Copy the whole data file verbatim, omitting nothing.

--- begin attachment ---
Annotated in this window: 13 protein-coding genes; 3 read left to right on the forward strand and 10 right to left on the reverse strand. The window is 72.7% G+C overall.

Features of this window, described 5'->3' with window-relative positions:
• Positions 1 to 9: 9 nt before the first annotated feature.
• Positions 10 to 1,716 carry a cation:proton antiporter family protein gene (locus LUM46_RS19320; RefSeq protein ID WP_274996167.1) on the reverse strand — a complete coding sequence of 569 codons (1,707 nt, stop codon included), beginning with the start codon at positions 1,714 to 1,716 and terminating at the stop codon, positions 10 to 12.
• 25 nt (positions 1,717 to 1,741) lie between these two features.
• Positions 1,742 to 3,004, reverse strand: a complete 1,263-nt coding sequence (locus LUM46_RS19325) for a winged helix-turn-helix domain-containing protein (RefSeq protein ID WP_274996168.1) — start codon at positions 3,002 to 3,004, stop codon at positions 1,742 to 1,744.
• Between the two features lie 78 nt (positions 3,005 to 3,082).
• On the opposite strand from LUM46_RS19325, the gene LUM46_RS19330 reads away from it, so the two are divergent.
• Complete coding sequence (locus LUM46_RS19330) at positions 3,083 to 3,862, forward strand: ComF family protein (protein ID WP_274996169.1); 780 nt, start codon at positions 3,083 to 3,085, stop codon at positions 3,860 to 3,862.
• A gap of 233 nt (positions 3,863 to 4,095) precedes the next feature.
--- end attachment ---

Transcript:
Annotated in this window: 13 protein-coding genes; 3 read left to right on the forward strand and 10 right to left on the reverse strand. The window is 72.7% G+C overall.

Features of this window, described 5'->3' with window-relative positions:
• Positions 1 to 9: 9 nt before the first annotated feature.
• Positions 10 to 1,716 carry a cation:proton antiporter family protein gene (locus LUM46_RS19320; RefSeq protein ID WP_274996167.1) on the reverse strand — a complete coding sequence of 569 codons (1,707 nt, stop codon included), beginning with the start codon at positions 1,714 to 1,716 and terminating at the stop codon, positions 10 to 12.
• 25 nt (positions 1,717 to 1,741) lie between these two features.
• Positions 1,742 to 3,004, reverse strand: a complete 1,263-nt coding sequence (locus LUM46_RS19325) for a winged helix-turn-helix domain-containing protein (RefSeq protein ID WP_274996168.1) — start codon at positions 3,002 to 3,004, stop codon at positions 1,742 to 1,744.
• Between the two features lie 78 nt (positions 3,005 to 3,082).
• On the opposite strand from LUM46_RS19325, the gene LUM46_RS19330 reads away from it, so the two are divergent.
• Complete coding sequence (locus LUM46_RS19330) at positions 3,083 to 3,862, forward strand: ComF family protein (protein ID WP_274996169.1); 780 nt, start codon at positions 3,083 to 3,085, stop codon at positions 3,860 to 3,862.
• A gap of 233 nt (positions 3,863 to 4,095) precedes the next feature.